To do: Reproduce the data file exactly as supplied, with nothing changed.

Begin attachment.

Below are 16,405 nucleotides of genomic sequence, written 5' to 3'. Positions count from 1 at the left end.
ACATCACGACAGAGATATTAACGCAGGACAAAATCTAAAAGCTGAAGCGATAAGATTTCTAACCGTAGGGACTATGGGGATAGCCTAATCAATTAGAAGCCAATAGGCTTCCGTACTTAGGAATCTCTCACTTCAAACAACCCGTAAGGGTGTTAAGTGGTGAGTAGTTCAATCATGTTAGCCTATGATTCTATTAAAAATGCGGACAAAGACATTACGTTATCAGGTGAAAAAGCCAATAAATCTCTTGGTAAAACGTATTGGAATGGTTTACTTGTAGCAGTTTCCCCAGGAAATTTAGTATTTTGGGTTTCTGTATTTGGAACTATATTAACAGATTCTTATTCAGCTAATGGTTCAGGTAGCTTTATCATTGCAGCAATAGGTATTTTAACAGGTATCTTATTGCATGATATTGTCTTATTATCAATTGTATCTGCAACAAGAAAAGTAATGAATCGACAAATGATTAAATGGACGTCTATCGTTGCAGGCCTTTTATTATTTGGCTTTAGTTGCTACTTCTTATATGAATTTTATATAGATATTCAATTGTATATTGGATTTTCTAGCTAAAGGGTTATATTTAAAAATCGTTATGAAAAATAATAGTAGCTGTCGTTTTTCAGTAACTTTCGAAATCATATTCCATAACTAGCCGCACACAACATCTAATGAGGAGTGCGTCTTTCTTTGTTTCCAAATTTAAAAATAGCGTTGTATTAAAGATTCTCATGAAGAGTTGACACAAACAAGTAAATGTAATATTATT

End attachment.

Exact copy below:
Below are 16,405 nucleotides of genomic sequence, written 5' to 3'. Positions count from 1 at the left end.
ACATCACGACAGAGATATTAACGCAGGACAAAATCTAAAAGCTGAAGCGATAAGATTTCTAACCGTAGGGACTATGGGGATAGCCTAATCAATTAGAAGCCAATAGGCTTCCGTACTTAGGAATCTCTCACTTCAAACAACCCGTAAGGGTGTTAAGTGGTGAGTAGTTCAATCATGTTAGCCTATGATTCTATTAAAAATGCGGACAAAGACATTACGTTATCAGGTGAAAAAGCCAATAAATCTCTTGGTAAAACGTATTGGAATGGTTTACTTGTAGCAGTTTCCCCAGGAAATTTAGTATTTTGGGTTTCTGTATTTGGAACTATATTAACAGATTCTTATTCAGCTAATGGTTCAGGTAGCTTTATCATTGCAGCAATAGGTATTTTAACAGGTATCTTATTGCATGATATTGTCTTATTATCAATTGTATCTGCAACAAGAAAAGTAATGAATCGACAAATGATTAAATGGACGTCTATCGTTGCAGGCCTTTTATTATTTGGCTTTAGTTGCTACTTCTTATATGAATTTTATATAGATATTCAATTGTATATTGGATTTTCTAGCTAAAGGGTTATATTTAAAAATCGTTATGAAAAATAATAGTAGCTGTCGTTTTTCAGTAACTTTCGAAATCATATTCCATAACTAGCCGCACACAACATCTAATGAGGAGTGCGTCTTTCTTTGTTTCCAAATTTAAAAATAGCGTTGTATTAAAGATTCTCATGAAGAGTTGACACAAACAAGTAAATGTAATATTATT